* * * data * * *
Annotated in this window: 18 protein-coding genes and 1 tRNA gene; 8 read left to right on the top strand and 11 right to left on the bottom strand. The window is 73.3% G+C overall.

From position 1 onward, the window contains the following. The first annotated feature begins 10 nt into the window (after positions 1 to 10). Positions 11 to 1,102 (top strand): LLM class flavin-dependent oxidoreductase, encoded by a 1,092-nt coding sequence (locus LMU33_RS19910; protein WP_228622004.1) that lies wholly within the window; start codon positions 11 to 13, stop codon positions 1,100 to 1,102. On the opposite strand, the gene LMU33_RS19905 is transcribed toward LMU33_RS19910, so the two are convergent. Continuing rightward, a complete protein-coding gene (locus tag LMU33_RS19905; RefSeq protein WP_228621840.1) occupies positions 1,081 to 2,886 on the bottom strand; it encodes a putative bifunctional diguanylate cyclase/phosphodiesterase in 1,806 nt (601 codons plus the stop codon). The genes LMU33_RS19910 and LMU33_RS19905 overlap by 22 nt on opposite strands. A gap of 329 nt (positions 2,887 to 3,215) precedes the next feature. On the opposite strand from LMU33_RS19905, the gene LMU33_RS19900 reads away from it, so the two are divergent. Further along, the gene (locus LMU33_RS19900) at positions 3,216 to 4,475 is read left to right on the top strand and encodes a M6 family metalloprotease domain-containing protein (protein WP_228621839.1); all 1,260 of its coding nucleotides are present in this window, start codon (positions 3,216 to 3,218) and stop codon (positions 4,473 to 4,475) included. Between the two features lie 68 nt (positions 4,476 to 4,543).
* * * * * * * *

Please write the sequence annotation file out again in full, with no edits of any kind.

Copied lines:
Annotated in this window: 18 protein-coding genes and 1 tRNA gene; 8 read left to right on the top strand and 11 right to left on the bottom strand. The window is 73.3% G+C overall.

From position 1 onward, the window contains the following. The first annotated feature begins 10 nt into the window (after positions 1 to 10). Positions 11 to 1,102 (top strand): LLM class flavin-dependent oxidoreductase, encoded by a 1,092-nt coding sequence (locus LMU33_RS19910; protein WP_228622004.1) that lies wholly within the window; start codon positions 11 to 13, stop codon positions 1,100 to 1,102. On the opposite strand, the gene LMU33_RS19905 is transcribed toward LMU33_RS19910, so the two are convergent. Continuing rightward, a complete protein-coding gene (locus tag LMU33_RS19905; RefSeq protein WP_228621840.1) occupies positions 1,081 to 2,886 on the bottom strand; it encodes a putative bifunctional diguanylate cyclase/phosphodiesterase in 1,806 nt (601 codons plus the stop codon). The genes LMU33_RS19910 and LMU33_RS19905 overlap by 22 nt on opposite strands. A gap of 329 nt (positions 2,887 to 3,215) precedes the next feature. On the opposite strand from LMU33_RS19905, the gene LMU33_RS19900 reads away from it, so the two are divergent. Further along, the gene (locus LMU33_RS19900) at positions 3,216 to 4,475 is read left to right on the top strand and encodes a M6 family metalloprotease domain-containing protein (protein WP_228621839.1); all 1,260 of its coding nucleotides are present in this window, start codon (positions 3,216 to 3,218) and stop codon (positions 4,473 to 4,475) included. Between the two features lie 68 nt (positions 4,476 to 4,543).